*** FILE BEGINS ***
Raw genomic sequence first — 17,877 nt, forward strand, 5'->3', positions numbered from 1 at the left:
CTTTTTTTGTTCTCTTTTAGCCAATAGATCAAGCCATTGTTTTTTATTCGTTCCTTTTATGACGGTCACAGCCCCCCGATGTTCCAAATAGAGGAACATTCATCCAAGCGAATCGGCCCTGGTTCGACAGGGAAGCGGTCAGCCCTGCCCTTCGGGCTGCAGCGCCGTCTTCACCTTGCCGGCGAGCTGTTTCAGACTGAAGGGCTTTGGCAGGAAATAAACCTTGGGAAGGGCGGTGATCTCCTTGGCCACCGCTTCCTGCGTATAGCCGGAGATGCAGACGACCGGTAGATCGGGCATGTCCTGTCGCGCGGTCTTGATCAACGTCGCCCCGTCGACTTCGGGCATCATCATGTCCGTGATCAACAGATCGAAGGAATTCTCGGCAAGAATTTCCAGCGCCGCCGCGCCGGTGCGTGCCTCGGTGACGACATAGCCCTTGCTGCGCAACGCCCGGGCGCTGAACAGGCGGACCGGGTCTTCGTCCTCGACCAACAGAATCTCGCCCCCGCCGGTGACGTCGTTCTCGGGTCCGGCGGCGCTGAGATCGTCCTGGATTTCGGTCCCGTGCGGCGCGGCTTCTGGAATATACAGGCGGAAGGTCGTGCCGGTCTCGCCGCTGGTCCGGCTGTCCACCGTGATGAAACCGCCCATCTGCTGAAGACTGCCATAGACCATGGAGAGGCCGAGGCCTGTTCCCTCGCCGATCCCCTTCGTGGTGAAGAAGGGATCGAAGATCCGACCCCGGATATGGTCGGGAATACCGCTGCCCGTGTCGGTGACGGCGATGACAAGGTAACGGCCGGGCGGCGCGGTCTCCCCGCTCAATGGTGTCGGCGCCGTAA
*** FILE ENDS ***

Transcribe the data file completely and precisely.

Raw genomic sequence first — 17,877 nt, forward strand, 5'->3', positions numbered from 1 at the left:
CTTTTTTTGTTCTCTTTTAGCCAATAGATCAAGCCATTGTTTTTTATTCGTTCCTTTTATGACGGTCACAGCCCCCCGATGTTCCAAATAGAGGAACATTCATCCAAGCGAATCGGCCCTGGTTCGACAGGGAAGCGGTCAGCCCTGCCCTTCGGGCTGCAGCGCCGTCTTCACCTTGCCGGCGAGCTGTTTCAGACTGAAGGGCTTTGGCAGGAAATAAACCTTGGGAAGGGCGGTGATCTCCTTGGCCACCGCTTCCTGCGTATAGCCGGAGATGCAGACGACCGGTAGATCGGGCATGTCCTGTCGCGCGGTCTTGATCAACGTCGCCCCGTCGACTTCGGGCATCATCATGTCCGTGATCAACAGATCGAAGGAATTCTCGGCAAGAATTTCCAGCGCCGCCGCGCCGGTGCGTGCCTCGGTGACGACATAGCCCTTGCTGCGCAACGCCCGGGCGCTGAACAGGCGGACCGGGTCTTCGTCCTCGACCAACAGAATCTCGCCCCCGCCGGTGACGTCGTTCTCGGGTCCGGCGGCGCTGAGATCGTCCTGGATTTCGGTCCCGTGCGGCGCGGCTTCTGGAATATACAGGCGGAAGGTCGTGCCGGTCTCGCCGCTGGTCCGGCTGTCCACCGTGATGAAACCGCCCATCTGCTGAAGACTGCCATAGACCATGGAGAGGCCGAGGCCTGTTCCCTCGCCGATCCCCTTCGTGGTGAAGAAGGGATCGAAGATCCGACCCCGGATATGGTCGGGAATACCGCTGCCCGTGTCGGTGACGGCGATGACAAGGTAACGGCCGGGCGGCGCGGTCTCCCCGCTCAATGGTGTCGGCGCCGTAA